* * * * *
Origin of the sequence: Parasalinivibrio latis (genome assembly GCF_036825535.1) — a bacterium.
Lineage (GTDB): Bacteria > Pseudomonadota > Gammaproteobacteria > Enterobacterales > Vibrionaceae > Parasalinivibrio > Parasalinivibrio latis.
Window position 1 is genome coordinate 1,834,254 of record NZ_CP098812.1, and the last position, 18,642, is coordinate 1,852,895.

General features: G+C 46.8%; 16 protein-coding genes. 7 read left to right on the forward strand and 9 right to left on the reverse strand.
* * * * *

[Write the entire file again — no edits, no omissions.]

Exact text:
Origin of the sequence: Parasalinivibrio latis (genome assembly GCF_036825535.1) — a bacterium.
Lineage (GTDB): Bacteria > Pseudomonadota > Gammaproteobacteria > Enterobacterales > Vibrionaceae > Parasalinivibrio > Parasalinivibrio latis.
Window position 1 is genome coordinate 1,834,254 of record NZ_CP098812.1, and the last position, 18,642, is coordinate 1,852,895.

General features: G+C 46.8%; 16 protein-coding genes. 7 read left to right on the forward strand and 9 right to left on the reverse strand.